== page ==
Choki Wangmo | Dagana

After resettling in Gesarling, Dagana, in 1998 from Zhemgang, Sangay cultivated paddy only for four years.

The 35-year-old had to leave his two acres of wetland fallow as the chiwog faced shortage of irrigation water.

“We had to grow vegetables and plant cardamom in the fields,” Sangay said.

Another villager, Sumchoe, said cardamom was once lucrative in the locality, but pests have killed most cardamom plants now. “Returns from cardamom wasn’t good due to the lockdown last year. This year the harvest is poor.”

Like many other villagers, Sangay requested authorities to allow him to convert his wetland into dry land four years ago, but the law prohibits the conversion.

Villagers claim that officials from the National Soil Centre visited the area and carried out a soil test, but they did not hear anything.

Sumchoe said she tried to cultivate vegetables and other crops in more than three acres of wetland. “We keep applying for land conversion, but there is no response from the concerned authorities.”

She said if they have access to irrigation water, they would like to cultivate paddy. “I don’t want to depend on imported rice. I wish we had more livelihood options.”

There are 36 households in the chiwog and about 30 acres of wetland.

Men from the village are forced to look for work in other areas.

Gesarling Tshogpa, Lekzom, said most men work as construction workers.

Lekzom resettled in Gesarling in 2002. She said that since then people started facing irrigation water shortage. “Now drinking water is becoming scarce too.”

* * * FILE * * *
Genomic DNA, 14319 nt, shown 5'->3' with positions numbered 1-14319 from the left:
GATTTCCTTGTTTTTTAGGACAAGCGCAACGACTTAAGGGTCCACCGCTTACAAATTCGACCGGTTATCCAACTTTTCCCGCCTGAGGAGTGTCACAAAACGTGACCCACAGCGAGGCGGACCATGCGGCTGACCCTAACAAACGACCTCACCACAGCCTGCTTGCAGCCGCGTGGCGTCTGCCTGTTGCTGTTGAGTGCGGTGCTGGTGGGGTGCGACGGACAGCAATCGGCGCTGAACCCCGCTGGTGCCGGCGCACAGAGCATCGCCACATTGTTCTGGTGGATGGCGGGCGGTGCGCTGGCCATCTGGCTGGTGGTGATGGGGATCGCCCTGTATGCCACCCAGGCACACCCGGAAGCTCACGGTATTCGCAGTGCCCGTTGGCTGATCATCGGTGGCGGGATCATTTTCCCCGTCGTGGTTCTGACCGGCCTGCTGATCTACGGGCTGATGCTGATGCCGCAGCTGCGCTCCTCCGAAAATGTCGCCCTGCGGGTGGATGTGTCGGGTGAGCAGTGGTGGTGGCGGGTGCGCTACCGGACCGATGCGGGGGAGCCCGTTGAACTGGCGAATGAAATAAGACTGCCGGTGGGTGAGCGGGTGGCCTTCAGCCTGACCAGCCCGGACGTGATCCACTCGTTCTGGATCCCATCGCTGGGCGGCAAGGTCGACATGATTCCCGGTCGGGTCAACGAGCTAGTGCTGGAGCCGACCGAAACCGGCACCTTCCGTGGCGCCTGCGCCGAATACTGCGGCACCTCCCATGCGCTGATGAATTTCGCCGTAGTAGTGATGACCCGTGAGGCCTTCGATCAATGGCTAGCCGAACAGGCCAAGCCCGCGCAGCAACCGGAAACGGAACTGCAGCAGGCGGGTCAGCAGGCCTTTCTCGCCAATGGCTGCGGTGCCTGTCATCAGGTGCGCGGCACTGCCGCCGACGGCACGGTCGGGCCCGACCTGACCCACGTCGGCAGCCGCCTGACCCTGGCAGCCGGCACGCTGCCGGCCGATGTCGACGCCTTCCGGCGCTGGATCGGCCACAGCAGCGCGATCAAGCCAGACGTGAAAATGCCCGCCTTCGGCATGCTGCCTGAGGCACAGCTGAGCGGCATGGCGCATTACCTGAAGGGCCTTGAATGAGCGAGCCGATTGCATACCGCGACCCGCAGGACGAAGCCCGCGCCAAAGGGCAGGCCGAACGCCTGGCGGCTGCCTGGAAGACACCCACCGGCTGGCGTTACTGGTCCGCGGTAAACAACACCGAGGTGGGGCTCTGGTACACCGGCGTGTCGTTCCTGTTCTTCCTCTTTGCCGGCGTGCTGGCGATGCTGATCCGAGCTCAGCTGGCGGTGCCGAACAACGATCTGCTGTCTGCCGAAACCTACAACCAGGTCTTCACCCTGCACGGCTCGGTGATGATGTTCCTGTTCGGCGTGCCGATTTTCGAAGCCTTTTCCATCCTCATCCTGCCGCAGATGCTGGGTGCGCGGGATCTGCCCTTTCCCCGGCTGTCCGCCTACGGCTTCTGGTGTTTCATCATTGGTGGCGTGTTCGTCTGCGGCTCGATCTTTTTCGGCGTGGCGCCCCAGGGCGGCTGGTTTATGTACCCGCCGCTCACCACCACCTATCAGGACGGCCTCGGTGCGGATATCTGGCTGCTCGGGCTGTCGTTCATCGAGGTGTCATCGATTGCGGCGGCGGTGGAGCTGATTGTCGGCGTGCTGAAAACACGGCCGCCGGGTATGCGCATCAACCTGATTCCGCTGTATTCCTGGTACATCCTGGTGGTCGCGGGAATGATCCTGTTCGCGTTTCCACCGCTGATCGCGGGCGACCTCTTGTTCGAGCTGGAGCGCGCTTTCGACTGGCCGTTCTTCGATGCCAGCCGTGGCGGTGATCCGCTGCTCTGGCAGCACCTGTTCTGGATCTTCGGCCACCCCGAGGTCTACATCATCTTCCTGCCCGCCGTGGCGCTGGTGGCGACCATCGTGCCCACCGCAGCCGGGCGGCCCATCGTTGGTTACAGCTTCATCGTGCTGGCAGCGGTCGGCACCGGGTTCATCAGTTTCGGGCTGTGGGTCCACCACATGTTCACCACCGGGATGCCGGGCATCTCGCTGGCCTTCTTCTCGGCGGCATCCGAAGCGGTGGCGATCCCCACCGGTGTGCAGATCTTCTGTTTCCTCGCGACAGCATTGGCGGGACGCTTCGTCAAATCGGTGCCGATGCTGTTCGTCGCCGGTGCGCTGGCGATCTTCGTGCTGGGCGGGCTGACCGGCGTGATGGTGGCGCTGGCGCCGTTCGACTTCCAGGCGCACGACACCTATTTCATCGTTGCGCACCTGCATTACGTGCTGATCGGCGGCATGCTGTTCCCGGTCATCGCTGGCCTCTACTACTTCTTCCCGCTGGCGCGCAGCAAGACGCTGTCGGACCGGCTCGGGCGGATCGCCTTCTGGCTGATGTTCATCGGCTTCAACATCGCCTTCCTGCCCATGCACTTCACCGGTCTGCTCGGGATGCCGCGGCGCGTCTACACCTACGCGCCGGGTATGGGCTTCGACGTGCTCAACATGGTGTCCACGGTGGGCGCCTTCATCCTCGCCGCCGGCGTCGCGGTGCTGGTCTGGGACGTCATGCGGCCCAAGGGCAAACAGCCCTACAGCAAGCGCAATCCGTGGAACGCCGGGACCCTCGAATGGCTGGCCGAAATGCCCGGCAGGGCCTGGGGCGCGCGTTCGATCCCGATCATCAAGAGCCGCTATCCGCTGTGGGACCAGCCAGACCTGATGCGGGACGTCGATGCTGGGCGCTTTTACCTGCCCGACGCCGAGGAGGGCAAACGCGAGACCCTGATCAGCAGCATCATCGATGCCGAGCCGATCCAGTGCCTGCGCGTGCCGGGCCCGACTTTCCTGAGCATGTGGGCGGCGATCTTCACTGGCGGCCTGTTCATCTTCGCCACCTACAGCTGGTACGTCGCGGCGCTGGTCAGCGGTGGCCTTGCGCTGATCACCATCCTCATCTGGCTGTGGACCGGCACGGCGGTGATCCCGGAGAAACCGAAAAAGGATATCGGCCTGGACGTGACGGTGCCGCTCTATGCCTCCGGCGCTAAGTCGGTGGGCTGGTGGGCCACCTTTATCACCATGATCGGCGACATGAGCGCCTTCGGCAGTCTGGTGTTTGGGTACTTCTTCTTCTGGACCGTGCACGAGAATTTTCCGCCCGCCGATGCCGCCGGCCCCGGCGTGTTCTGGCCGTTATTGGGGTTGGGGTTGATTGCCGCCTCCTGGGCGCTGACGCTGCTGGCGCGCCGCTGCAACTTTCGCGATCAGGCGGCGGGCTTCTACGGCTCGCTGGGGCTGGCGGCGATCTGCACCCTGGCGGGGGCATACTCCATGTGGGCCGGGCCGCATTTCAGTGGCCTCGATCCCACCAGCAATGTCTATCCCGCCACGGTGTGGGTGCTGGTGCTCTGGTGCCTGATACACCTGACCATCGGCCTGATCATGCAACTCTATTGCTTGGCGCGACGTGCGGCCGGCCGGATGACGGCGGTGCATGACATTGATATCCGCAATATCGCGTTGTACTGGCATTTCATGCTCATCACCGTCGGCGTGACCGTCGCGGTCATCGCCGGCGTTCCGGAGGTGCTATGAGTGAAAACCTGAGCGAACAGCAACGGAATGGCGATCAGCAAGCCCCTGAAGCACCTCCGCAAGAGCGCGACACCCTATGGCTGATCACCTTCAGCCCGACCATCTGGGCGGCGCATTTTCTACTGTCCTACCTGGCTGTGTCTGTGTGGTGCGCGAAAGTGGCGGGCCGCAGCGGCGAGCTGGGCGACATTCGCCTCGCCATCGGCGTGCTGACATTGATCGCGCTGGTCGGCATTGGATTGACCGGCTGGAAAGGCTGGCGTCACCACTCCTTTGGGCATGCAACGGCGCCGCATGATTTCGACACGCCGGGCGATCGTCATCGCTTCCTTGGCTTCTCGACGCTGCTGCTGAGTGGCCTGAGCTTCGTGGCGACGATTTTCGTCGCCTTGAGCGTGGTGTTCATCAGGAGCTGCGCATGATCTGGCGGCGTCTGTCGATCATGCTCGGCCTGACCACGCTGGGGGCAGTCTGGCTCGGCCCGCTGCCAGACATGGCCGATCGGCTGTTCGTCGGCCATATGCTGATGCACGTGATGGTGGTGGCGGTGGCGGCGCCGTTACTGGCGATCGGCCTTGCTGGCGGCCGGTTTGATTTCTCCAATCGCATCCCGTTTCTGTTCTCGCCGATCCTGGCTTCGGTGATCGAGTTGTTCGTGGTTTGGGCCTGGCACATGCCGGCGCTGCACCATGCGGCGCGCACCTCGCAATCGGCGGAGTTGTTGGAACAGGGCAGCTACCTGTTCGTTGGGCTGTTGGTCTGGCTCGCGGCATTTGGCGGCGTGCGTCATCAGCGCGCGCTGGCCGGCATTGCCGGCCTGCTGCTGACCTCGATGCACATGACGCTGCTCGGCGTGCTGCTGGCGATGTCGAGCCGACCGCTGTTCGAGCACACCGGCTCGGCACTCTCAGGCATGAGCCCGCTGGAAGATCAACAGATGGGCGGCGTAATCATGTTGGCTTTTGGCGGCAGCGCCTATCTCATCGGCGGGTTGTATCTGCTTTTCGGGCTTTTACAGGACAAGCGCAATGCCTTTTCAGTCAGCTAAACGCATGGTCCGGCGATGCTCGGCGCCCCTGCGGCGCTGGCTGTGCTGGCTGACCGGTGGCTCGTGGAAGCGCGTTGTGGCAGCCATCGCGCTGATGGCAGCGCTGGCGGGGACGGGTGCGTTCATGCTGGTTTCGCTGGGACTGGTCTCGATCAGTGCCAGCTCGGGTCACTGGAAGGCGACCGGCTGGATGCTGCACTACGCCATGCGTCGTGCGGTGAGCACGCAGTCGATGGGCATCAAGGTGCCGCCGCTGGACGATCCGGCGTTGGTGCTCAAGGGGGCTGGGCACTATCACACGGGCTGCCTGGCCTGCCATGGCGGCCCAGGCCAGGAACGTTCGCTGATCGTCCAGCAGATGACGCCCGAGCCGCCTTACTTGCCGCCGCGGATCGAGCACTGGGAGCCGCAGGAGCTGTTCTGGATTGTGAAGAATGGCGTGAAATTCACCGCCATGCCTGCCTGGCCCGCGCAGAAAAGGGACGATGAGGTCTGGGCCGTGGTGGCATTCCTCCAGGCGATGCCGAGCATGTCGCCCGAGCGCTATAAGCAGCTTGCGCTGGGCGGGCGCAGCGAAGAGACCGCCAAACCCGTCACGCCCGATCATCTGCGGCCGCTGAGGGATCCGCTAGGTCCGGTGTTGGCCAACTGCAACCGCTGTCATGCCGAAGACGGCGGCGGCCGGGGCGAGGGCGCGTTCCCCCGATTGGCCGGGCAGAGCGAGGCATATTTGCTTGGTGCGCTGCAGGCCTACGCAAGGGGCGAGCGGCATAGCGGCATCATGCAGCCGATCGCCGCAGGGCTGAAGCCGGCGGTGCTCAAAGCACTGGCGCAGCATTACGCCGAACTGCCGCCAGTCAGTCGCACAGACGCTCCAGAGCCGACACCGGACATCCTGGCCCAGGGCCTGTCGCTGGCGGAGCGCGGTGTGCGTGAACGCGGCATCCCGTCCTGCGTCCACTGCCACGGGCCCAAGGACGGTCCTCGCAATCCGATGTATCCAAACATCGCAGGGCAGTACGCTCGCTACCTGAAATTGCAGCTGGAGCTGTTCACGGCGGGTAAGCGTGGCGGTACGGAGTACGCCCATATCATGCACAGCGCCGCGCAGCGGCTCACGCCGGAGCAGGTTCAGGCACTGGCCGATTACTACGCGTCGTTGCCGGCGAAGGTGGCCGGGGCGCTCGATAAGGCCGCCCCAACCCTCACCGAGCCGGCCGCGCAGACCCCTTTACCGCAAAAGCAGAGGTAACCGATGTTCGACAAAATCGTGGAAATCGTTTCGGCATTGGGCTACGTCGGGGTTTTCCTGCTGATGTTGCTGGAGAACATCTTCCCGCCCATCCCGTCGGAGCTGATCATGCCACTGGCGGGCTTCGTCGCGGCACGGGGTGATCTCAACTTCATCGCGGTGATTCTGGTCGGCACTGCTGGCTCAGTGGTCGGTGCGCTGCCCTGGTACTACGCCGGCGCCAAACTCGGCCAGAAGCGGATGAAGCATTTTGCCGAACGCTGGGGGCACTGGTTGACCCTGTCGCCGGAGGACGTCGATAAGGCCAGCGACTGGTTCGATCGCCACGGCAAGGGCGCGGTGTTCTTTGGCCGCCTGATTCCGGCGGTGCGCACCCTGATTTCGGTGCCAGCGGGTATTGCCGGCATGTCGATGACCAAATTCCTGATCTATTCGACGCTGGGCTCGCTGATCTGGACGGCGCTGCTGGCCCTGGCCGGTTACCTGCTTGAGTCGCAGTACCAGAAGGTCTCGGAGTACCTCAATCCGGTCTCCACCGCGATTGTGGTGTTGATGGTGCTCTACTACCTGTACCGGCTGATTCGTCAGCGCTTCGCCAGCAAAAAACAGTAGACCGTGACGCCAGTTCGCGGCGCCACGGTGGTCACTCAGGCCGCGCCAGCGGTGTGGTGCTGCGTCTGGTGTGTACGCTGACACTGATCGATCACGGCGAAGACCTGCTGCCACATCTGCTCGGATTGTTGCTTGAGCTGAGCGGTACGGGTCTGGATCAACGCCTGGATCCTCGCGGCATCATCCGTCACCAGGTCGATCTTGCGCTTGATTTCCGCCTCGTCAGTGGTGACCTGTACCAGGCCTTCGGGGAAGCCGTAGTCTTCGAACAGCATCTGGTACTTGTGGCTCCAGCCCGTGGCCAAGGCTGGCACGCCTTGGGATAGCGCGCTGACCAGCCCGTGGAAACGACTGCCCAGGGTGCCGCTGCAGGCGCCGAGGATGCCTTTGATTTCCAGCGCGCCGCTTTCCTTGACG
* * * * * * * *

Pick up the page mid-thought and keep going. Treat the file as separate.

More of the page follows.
She has two acres of wetland, which has mostly been fallow.

She claimed that the villagers were not allowed to cultivate fruit trees in their paddy fields. “Even if we worked in the paddy fields, it is a wastage of time and resources. We have to maintain and clear the terraces.”

Under the water flagship programme, farmers said that they were told to locate a water source but couldn’t find any.

Lekzom said that the former agriculture minister promised them rain harvesting techniques that were used in nearby areas but it couldn’t materialise in the chiwog.

Farmers also fear rainwater harvesting would not be enough for irrigation.

Gesarling Gup, Pema Wangmo Tamang, said the gewog administration explored measures to provide irrigation water.

The source, she said, was located in other gewogs that was about 25km away from the chiwog. “Even if farmers from other gewogs agree to share water, the gewog budget won’t be sufficient.”

She said that the gewog administration had informed the dzongkhag about the issue.

Gesarling gewog’s agriculture extension officer, Ashok Kumar Pradhan, said that irrigation water challenge in the gewog has been ongoing for decades.

He said that there were no water sources in the chiwog. “Farmers can cultivate vegetables, maize, and cardamom in the paddy fields.”

Edited by Tashi Dema